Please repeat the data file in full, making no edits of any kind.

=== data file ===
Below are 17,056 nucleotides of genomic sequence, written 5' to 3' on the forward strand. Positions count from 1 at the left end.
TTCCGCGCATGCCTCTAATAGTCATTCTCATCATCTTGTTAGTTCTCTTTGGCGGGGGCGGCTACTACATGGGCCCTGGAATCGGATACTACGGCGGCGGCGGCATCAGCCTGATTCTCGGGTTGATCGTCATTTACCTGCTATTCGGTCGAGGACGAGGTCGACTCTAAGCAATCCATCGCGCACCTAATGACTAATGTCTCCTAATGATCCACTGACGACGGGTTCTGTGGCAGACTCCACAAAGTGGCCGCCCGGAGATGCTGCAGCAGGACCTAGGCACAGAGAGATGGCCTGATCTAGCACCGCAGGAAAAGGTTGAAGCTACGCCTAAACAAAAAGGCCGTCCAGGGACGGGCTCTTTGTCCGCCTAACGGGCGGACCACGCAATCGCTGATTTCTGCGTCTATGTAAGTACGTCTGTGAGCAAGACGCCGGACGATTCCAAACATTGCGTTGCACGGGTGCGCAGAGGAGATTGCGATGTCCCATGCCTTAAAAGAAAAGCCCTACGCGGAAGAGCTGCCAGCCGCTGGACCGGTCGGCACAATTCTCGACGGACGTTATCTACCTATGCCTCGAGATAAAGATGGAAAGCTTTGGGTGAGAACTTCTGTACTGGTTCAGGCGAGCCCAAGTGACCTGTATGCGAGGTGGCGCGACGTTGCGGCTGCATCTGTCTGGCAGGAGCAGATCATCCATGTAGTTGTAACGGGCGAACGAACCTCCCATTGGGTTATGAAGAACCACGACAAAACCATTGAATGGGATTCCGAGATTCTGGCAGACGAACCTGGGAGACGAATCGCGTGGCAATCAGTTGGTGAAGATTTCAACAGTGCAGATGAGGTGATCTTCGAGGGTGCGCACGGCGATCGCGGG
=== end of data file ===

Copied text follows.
Below are 17,056 nucleotides of genomic sequence, written 5' to 3' on the forward strand. Positions count from 1 at the left end.
TTCCGCGCATGCCTCTAATAGTCATTCTCATCATCTTGTTAGTTCTCTTTGGCGGGGGCGGCTACTACATGGGCCCTGGAATCGGATACTACGGCGGCGGCGGCATCAGCCTGATTCTCGGGTTGATCGTCATTTACCTGCTATTCGGTCGAGGACGAGGTCGACTCTAAGCAATCCATCGCGCACCTAATGACTAATGTCTCCTAATGATCCACTGACGACGGGTTCTGTGGCAGACTCCACAAAGTGGCCGCCCGGAGATGCTGCAGCAGGACCTAGGCACAGAGAGATGGCCTGATCTAGCACCGCAGGAAAAGGTTGAAGCTACGCCTAAACAAAAAGGCCGTCCAGGGACGGGCTCTTTGTCCGCCTAACGGGCGGACCACGCAATCGCTGATTTCTGCGTCTATGTAAGTACGTCTGTGAGCAAGACGCCGGACGATTCCAAACATTGCGTTGCACGGGTGCGCAGAGGAGATTGCGATGTCCCATGCCTTAAAAGAAAAGCCCTACGCGGAAGAGCTGCCAGCCGCTGGACCGGTCGGCACAATTCTCGACGGACGTTATCTACCTATGCCTCGAGATAAAGATGGAAAGCTTTGGGTGAGAACTTCTGTACTGGTTCAGGCGAGCCCAAGTGACCTGTATGCGAGGTGGCGCGACGTTGCGGCTGCATCTGTCTGGCAGGAGCAGATCATCCATGTAGTTGTAACGGGCGAACGAACCTCCCATTGGGTTATGAAGAACCACGACAAAACCATTGAATGGGATTCCGAGATTCTGGCAGACGAACCTGGGAGACGAATCGCGTGGCAATCAGTTGGTGAAGATTTCAACAGTGCAGATGAGGTGATCTTCGAGGGTGCGCACGGCGATCGCGGG